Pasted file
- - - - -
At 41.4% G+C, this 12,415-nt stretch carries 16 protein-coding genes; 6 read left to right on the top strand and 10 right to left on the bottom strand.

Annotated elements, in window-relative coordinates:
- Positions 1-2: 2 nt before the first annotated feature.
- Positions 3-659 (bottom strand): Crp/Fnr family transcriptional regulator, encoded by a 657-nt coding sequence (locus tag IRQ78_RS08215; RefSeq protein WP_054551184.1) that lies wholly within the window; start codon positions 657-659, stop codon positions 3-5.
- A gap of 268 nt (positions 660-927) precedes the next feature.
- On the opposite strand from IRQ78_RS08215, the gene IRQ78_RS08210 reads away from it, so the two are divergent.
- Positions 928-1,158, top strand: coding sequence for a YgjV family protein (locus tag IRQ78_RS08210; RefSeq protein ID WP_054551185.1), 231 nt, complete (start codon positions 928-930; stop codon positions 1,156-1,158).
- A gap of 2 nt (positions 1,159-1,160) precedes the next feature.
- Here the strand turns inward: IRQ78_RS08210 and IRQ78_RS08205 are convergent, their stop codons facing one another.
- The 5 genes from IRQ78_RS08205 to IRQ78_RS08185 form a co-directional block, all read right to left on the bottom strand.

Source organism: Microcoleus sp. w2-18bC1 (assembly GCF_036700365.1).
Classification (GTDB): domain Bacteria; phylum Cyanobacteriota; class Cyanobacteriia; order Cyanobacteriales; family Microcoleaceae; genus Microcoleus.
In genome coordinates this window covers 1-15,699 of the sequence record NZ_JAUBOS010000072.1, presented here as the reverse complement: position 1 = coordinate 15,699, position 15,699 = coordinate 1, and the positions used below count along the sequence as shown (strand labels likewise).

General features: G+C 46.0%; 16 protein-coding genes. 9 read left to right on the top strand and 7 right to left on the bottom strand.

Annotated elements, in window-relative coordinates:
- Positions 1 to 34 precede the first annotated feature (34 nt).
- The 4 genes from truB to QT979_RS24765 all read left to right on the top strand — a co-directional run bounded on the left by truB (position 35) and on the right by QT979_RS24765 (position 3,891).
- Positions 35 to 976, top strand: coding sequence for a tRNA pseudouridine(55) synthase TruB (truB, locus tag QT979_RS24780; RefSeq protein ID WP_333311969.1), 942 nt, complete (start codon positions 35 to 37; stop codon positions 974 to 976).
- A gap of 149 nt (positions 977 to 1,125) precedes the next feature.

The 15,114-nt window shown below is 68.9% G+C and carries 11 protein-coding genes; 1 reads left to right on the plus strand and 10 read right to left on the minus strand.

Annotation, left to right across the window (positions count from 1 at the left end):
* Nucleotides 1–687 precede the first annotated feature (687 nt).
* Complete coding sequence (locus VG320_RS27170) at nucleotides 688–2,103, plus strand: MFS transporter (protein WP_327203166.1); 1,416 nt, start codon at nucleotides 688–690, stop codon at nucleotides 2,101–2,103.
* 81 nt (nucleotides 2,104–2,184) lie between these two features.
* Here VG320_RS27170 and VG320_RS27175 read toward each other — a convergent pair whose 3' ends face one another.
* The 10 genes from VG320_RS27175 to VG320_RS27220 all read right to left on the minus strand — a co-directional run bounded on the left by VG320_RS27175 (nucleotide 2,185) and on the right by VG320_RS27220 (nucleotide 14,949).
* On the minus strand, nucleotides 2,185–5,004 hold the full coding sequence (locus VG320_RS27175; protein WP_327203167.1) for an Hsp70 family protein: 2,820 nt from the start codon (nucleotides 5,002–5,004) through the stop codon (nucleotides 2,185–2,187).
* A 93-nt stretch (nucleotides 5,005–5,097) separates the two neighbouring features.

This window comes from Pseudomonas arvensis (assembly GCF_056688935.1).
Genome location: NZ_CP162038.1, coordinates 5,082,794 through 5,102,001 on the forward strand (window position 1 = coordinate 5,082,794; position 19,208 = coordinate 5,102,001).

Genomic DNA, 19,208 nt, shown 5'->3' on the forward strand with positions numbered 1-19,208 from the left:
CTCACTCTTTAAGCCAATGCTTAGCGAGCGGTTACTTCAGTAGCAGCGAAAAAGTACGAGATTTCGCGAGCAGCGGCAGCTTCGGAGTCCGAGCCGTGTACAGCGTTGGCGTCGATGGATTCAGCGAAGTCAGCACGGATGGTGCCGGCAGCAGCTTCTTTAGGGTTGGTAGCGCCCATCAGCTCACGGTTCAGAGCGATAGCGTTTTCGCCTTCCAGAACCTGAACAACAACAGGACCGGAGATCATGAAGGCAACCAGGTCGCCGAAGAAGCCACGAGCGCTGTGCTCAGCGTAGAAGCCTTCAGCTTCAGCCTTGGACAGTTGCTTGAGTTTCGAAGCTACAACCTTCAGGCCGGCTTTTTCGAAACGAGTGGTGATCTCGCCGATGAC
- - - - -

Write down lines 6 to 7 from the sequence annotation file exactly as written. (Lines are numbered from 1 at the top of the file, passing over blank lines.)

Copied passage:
- On the opposite strand from IRQ78_RS08215, the gene IRQ78_RS08210 reads away from it, so the two are divergent.
- Positions 928-1,158, top strand: coding sequence for a YgjV family protein (locus tag IRQ78_RS08210; RefSeq protein ID WP_054551185.1), 231 nt, complete (start codon positions 928-930; stop codon positions 1,156-1,158).